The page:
Read Their Lips: Illinois Democrats Say No Income Tax Hike In Lame-Duck Session

Illinois House Speaker Michael J. Madigan
Illinois Speaker of the House Michael Madigan, D-Chicago, during an extended session of the Illinois House of Representatives at the Bank of Springfield Center, Saturday, May 23, 2020, in Springfield, Ill. Justin L. Fowler / The State Journal-Register via AP Pool
Illinois House Speaker Michael J. Madigan
Illinois Speaker of the House Michael Madigan, D-Chicago, during an extended session of the Illinois House of Representatives at the Bank of Springfield Center, Saturday, May 23, 2020, in Springfield, Ill. Justin L. Fowler / The State Journal-Register via AP Pool

Read Their Lips: Illinois Democrats Say No Income Tax Hike In Lame-Duck Session

Aides to Democratic House Speaker Michael Madigan and Senate President Don Harmon on Monday ruled out a state income tax increase during the upcoming, lame-duck legislative session – despite GOP warnings to the contrary.

Lawmakers are set to return to Springfield Friday, and the top House Republican, Jim Durkin, contended a tax hike very well could be on the agenda as part of the embattled speaker’s desperate bid to retain power.

Madigan, of Chicago, is still looking for votes for a 19th term as speaker heading into a Jan. 13 House election. Last month, as he was seeking the endorsement of the House Black Caucus, Madigan said he was prepared to vote for a tax hike if the governor was on board.

“Mike Madigan, in his own words to the Black Caucus, said he’s willing to pass an income tax increase to help out Gov. Pritzker,” said Durkin, of Western Springs. “The lame-duck session should be a warning to every Illinois citizen that they need to be able to get directly to their legislator and say this is not acceptable.”

But Madigan spokesman Steve Brown shot down any notion of an income tax increase happening during the lame-duck session that starts Friday and could stretch through this weekend. The session will end at 11:59 a.m. Jan. 13, when the new class of lawmakers is sworn in.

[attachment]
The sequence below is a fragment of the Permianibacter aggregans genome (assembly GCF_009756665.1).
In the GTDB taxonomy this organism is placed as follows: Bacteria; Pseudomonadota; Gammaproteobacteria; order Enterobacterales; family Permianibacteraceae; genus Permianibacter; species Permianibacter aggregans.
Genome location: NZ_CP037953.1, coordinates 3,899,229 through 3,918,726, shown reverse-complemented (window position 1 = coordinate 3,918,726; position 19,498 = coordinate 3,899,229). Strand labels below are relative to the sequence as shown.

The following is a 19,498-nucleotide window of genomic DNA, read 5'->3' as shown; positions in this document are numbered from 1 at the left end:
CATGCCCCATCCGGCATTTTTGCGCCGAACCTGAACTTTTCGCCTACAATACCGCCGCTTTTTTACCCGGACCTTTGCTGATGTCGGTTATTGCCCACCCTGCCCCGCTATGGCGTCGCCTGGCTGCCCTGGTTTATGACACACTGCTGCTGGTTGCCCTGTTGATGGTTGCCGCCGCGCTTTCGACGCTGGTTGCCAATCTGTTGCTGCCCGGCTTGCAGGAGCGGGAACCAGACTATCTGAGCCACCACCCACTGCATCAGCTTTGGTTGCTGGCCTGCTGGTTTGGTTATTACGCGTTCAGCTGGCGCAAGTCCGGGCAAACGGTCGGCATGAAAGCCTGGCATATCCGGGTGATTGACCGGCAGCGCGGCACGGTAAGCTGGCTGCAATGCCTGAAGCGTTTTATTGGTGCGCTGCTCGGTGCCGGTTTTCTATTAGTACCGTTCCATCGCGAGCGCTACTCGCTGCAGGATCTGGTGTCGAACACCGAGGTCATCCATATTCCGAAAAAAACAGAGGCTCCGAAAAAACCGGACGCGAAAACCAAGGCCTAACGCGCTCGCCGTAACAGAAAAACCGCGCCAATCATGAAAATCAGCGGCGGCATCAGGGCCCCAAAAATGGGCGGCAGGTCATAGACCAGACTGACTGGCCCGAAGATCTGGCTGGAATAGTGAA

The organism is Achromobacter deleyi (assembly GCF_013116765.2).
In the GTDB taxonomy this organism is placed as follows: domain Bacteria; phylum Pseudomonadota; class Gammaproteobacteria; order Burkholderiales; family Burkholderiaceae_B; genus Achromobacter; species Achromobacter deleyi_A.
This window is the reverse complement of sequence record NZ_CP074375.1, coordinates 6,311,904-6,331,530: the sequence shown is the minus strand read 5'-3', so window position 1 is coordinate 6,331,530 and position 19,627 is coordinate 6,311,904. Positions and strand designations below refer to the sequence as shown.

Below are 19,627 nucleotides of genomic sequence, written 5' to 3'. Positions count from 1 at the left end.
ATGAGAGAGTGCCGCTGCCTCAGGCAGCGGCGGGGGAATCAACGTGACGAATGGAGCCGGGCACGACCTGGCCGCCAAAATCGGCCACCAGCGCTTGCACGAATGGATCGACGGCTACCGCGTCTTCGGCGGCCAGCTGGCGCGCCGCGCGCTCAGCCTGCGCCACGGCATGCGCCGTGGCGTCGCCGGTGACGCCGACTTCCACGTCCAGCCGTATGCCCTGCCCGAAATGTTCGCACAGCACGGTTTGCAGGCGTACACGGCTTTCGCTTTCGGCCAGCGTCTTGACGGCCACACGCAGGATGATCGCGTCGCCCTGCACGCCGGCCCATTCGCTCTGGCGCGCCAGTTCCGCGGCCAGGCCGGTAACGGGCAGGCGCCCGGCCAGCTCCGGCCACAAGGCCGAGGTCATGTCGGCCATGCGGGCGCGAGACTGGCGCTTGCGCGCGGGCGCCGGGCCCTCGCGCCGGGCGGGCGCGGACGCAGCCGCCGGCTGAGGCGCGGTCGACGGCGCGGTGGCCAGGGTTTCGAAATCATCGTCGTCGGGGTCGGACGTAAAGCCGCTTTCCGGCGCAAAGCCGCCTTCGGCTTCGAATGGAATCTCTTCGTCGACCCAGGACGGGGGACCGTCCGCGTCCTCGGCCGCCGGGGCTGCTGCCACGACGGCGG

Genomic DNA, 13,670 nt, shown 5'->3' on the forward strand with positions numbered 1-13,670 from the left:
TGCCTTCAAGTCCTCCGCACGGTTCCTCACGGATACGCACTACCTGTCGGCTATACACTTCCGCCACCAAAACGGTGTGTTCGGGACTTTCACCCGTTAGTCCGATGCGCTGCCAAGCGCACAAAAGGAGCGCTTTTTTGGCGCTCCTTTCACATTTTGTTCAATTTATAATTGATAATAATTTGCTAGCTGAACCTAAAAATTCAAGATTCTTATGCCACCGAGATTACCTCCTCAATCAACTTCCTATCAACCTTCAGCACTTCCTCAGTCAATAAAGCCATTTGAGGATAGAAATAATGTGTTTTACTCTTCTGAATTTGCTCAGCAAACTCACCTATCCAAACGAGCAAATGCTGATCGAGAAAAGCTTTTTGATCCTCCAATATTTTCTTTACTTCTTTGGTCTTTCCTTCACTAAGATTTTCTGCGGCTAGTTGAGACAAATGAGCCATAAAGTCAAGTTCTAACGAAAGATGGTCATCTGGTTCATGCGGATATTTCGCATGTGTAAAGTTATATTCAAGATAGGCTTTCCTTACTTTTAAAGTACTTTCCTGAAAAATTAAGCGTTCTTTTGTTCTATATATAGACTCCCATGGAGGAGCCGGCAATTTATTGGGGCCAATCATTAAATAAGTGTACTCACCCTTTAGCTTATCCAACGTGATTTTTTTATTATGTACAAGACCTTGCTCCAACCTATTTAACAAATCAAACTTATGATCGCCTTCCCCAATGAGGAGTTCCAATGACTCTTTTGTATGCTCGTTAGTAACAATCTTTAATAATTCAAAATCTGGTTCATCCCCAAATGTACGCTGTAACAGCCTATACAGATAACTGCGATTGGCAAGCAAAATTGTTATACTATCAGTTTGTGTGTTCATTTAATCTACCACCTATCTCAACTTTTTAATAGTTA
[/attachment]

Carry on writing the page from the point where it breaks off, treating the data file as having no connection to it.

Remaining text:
“Not a tax increase, as such – that’s just not in the cards, I don’t think,” Brown told WBEZ.

Brown said without any advocacy by the governor, the speaker is not prepared to move forward unilaterally on a tax increase.

“I’m not aware of any proposal being made, so I’d say probably not,” he said.

An aide to Senate President Don Harmon, D-Oak Park, made clear a tax increase is not on the calendar in his chamber, either.

“The only people talking about raising taxes are Republicans. It’s not happening,” Harmon spokesman John Patterson told WBEZ.

In November, after the defeat of the graduated tax amendment and as a result of the pandemic’s hit on state finances, the governor’s budget office projected Illinois would face a $3.9 billion deficit for the budget year that ends June 30th.

Pritzker has said he’s focused on making spending cuts and hasn’t advocated for any kind of tax increase following the tax amendment’s defeat.

A spokeswoman for the governor confirmed Monday that the administration is not seeking a tax increase during the lame-duck session.

“The governor has presented more than $700 million in budget cuts, yet Republicans have offered no solutions to the fiscal challenges facing the state,” Pritzker spokeswoman Jordan Abudayyeh said in a statement. “It’s going to take a lot more than empty rhetoric to balance the budget and the Governor looks forward to hearing realistic ideas from Republicans, so the state can balance the budget in a bipartisan fashion.” .

Illinois lawmakers have a history of passing tax increases during the lame-duck period between the November general election and when a new session of the General Assembly is sworn into office in January.

In 2011, under former Democratic Gov. Pat Quinn, lawmakers in a lame-duck session approved a temporary increase in the state income tax that moved rates for individuals from 3% to 5%. Rates rolled back to 3.75% in 2015 before being increased in 2017 to 4.95%, which is the current rate.

With that history, Durkin remained skeptical of the no tax-increase assurances from Madigan and Harmon’s offices Monday.

“Madigan has passed an income tax increase during lame-duck sessions in the past. I have no reason to believe otherwise, and neither should the taxpayers,” Durkin said.

Dave McKinney and Tony Arnold cover state politics and government for WBEZ. Follow them on Twitter @davemckinney and @tonyjarnold.